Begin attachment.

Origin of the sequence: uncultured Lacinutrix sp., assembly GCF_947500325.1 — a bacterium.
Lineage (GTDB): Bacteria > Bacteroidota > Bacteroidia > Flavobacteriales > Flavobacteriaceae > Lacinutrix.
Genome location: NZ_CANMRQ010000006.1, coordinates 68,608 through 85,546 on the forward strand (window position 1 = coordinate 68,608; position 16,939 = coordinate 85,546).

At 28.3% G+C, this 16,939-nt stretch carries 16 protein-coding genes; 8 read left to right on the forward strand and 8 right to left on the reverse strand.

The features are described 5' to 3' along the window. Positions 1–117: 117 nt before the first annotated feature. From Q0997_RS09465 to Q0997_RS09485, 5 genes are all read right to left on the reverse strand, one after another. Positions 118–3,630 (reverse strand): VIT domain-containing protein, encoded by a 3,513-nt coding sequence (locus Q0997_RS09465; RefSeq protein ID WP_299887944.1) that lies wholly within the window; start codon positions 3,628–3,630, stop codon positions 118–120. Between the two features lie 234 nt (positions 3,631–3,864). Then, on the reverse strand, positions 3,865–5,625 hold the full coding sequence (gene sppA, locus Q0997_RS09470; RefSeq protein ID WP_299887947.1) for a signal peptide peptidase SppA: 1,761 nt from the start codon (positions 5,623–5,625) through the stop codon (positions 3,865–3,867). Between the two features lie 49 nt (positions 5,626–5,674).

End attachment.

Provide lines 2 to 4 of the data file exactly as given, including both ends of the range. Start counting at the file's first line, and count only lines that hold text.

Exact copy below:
Lineage (GTDB): Bacteria > Bacteroidota > Bacteroidia > Flavobacteriales > Flavobacteriaceae > Lacinutrix.
Genome location: NZ_CANMRQ010000006.1, coordinates 68,608 through 85,546 on the forward strand (window position 1 = coordinate 68,608; position 16,939 = coordinate 85,546).

At 28.3% G+C, this 16,939-nt stretch carries 16 protein-coding genes; 8 read left to right on the forward strand and 8 right to left on the reverse strand.